Reviewers who've heard Elvis Costello's Il sogno live in concert have diverged as to its merits, although a certain look-how-surprisingly-well-he-did quality is detectable in the positive opinions. This orchestral work was written for an Italian dance company that had adapted Shakespeare's A Midsummer Night's Dream into a ballet ("il sogno" means "the dream" in Italian), and it followed several smaller ventures Costello had made into the realm of classical music. Costello slightly condensed his ballet score for CD release (on whose cover he looks a bit like Henry Kissinger) and wrote a few new transitions. Unlike some other pop and rock musicians who have tried to cross over into the classics, Costello laboriously taught himself to read notation, to write for a symphony orchestra, and to shape themes and develop them. When it comes to dramatic music in the classical tradition, he did his homework well in regard to the variety of personality types a stage work might include, and to the kinds of signs that might represent them musically. Thus we have convincing supernatural music, lovers' music, and comic rustic music, all of it even stamped with a bit of Costello's irascible personality. There are elements of jazz (and to a lesser extent rock) in the score; on disc they seem to come out of nowhere, but they are interestingly matched with scenes of anger and argument. Several times they are connected with the character of Puck.
If the philosophical questions surrounding this kind of enterprise interest you, by all means buy and listen. If they don't particularly, here's what you need to know. Costello has done neither better nor worse than most of the composers who've moved from pop music into scores for the movies. He's mastered the pastiche of Stravinsky, Prokofiev, Copland, and a dozen other composers that provides a sort of basic vocabulary for workaday modern orchestral music, and he did it without going to music school, which is indeed impressive. If his textures are a bit thin at times, his music has consistency and plenty of personality.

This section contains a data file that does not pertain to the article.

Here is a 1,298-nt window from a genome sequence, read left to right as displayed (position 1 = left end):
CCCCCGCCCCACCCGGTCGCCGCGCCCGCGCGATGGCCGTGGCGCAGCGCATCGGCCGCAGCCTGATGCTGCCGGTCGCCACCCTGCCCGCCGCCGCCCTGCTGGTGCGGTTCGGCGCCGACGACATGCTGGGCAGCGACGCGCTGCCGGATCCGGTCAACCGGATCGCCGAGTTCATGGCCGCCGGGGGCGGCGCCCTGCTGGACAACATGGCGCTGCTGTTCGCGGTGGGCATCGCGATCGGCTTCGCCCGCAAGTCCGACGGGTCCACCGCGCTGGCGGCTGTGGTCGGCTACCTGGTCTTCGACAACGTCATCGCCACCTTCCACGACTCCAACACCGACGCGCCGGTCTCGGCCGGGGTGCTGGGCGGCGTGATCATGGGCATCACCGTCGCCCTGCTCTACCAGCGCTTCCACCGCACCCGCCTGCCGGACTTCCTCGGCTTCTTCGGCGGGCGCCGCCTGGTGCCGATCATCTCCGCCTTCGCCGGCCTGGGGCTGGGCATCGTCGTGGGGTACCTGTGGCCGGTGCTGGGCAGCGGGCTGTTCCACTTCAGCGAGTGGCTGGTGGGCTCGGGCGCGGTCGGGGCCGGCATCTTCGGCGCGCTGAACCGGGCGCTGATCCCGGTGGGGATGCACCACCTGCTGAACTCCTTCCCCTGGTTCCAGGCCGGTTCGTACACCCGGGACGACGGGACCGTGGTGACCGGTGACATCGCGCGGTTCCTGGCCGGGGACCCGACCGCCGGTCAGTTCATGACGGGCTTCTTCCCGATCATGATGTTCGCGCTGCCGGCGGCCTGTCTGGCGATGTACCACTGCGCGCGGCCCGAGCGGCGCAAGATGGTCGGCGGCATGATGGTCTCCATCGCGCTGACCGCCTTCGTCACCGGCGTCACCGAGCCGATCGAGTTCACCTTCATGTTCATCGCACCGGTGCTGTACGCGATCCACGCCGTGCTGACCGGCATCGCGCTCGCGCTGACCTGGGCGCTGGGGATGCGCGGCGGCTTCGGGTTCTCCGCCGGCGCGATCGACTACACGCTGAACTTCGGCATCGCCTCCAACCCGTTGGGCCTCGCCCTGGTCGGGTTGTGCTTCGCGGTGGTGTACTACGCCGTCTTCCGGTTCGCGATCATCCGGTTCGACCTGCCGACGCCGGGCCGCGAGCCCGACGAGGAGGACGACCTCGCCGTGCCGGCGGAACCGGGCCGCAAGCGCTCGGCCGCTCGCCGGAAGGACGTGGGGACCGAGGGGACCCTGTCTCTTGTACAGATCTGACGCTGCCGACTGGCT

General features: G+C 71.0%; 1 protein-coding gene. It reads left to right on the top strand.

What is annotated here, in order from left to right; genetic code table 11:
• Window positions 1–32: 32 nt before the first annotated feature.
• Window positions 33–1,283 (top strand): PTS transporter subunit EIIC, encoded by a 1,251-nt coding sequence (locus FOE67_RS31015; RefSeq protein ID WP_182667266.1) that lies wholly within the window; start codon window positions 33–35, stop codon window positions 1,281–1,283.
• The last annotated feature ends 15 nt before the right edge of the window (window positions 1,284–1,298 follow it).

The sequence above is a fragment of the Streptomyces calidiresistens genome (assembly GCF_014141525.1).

But here's something to consider. There's a whole abandoned field out there, just waiting to be cultivated by someone with Costello's talent. George Gershwin and Duke Ellington didn't try to imitate classical composers of their time. Instead, they used the resources of classical music to deepen their own musical languages, creating hybrid works that have endured. And that's exactly what is not happening anywhere today. Billy Joel's "Scenes from an Italian Restaurant" is a little operatic scene (with retrospective commentary) in all but name, and an excellent one. But instead of expanding upon it past what the boundaries of pop would normally allow, he tried, with some success but probably little lasting impact, to write piano music that sounded like Scriabin. Likewise, Elvis Costello's best songs ("What would you say? What would you do?/Children and animals, two by two") can stand up to anything in the whole satirical tradition of English music. If ever there was someone uniquely qualified to compose a sharp-edged song cycle, more complex and compositionally specified in greater detail than the confines of a popular recording studio would normally permit, it is Elvis Costello. Exactly why did he feel he had to write ballet music instead?